Op/Ed by Rachel Knight

George Zimmerman was acquitted.

Look. I’m an investigative journalist. Most of my assignments involve racism. I’ve seen a lot of shameless, grotesque actions made by individuals and large groups. The George Zimmerman incident still shocks me.

He was even acquitted of manslaughter. How does that happen?

Tonight I’ve heard people say, “wouldn’t you have been afraid if you lived in a bad neighborhood and you saw some guy in a hoodie?”

What? Why? It’s an article of clothing that nearly everyone wears from time to time.

The last thing I would ever be afraid of is a teenage kid walking down the street, minding his own business. He didn’t even have his hands free. He was eating. He was barely alert enough to defend himself, let alone plan an attack.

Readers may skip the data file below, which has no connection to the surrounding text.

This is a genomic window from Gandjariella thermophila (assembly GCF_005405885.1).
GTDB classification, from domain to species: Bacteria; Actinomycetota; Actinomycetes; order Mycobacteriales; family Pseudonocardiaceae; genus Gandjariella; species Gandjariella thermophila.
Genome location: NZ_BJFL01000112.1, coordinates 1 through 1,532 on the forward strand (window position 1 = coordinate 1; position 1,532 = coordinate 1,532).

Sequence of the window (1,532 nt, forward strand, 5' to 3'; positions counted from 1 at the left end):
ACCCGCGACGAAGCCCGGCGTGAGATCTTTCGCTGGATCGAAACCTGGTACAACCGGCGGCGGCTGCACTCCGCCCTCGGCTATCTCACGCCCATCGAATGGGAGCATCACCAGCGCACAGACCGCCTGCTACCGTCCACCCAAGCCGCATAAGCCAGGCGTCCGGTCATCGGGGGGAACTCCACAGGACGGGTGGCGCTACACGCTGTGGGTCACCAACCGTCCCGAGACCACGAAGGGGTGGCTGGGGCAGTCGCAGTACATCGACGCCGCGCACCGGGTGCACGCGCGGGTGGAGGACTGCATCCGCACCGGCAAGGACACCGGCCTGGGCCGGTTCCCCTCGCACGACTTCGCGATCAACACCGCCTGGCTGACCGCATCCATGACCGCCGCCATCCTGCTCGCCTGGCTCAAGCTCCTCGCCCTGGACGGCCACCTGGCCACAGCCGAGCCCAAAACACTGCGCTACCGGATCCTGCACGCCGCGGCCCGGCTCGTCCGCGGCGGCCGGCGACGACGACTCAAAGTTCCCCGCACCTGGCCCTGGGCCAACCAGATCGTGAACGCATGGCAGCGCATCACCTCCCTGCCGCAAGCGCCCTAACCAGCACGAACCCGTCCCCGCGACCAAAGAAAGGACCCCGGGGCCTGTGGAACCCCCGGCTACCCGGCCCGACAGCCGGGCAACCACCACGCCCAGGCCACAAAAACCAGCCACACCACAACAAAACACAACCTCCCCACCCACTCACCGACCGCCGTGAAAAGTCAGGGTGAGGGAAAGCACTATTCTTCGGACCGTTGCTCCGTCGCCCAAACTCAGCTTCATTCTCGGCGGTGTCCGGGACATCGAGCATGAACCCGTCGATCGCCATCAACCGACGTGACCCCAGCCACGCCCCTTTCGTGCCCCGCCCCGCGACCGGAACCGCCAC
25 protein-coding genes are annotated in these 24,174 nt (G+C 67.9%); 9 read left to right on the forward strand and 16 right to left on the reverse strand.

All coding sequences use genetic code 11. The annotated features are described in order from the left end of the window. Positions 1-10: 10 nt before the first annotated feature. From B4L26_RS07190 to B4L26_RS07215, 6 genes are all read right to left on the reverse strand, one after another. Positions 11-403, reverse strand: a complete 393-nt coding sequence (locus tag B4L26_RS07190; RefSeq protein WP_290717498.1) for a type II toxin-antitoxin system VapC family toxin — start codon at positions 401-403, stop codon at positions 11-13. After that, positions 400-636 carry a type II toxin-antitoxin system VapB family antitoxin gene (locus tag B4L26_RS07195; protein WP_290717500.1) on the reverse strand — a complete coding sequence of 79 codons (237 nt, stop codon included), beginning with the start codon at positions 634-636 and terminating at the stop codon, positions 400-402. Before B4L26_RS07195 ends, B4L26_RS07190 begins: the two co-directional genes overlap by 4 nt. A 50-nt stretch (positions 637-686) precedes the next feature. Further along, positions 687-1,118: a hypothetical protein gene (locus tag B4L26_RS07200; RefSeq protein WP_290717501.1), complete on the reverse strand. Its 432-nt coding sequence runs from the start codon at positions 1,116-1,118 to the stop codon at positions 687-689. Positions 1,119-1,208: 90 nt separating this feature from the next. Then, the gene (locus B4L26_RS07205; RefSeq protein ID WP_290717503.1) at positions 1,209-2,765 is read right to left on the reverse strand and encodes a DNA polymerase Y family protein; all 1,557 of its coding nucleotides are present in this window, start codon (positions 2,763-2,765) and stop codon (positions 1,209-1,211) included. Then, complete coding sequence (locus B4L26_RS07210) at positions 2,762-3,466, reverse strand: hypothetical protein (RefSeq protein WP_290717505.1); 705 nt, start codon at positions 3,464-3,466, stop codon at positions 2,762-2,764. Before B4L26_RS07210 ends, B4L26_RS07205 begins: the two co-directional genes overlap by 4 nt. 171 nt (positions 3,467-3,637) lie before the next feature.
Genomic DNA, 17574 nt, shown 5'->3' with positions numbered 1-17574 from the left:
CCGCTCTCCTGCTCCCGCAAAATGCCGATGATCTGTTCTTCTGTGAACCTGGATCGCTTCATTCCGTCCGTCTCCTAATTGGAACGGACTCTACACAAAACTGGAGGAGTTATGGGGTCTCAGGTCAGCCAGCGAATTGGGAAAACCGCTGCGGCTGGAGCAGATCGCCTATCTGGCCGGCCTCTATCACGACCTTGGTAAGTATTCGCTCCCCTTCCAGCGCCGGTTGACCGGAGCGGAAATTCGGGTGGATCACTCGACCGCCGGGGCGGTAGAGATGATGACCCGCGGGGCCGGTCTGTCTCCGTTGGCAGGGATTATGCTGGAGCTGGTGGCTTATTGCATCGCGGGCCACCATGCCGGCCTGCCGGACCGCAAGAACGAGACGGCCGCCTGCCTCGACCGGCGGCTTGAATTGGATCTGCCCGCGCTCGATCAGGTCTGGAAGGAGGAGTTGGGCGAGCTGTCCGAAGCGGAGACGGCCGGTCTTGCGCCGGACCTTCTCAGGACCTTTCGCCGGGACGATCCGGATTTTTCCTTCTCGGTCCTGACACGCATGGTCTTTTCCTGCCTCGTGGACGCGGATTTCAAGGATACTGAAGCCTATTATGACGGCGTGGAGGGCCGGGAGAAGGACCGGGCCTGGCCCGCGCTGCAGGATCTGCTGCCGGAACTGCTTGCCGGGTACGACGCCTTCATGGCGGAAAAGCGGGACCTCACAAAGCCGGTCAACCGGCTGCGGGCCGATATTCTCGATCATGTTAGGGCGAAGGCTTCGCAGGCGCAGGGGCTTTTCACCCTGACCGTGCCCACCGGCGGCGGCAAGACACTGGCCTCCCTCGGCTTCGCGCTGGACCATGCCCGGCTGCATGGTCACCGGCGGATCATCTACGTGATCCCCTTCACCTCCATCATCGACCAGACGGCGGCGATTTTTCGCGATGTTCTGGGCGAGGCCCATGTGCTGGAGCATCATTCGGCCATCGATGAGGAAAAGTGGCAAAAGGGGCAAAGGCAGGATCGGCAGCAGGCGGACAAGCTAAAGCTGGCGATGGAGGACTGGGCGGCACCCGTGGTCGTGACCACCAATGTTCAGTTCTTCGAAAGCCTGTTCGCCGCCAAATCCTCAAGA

When Zimmerman was on the phone with 911, the operator was flabbergasted by the fact that Zimmerman was following Martin. Standing one’s ground, in the metaphorical sense, is not following someone you feel suspicious of. The operator specifically said “Are you following him? We don’t need you to do that.” He was nervously laughing. George Zimmerman didn’t accidentally kill Trayvon Martin, and it is not understandable for him to think that his safety was in danger.

Who follows an attacker? Who disregards 911 operators to preserve their own life? How was this person not even charged for the accidental death of another person, when the fatality was intended and the victim could not reasonably have been called suspicious?

Bottom line: the point of a prison is to protect the public. How is George Zimmerman, who would kill a child out of a false sense of danger, not a danger to the public?

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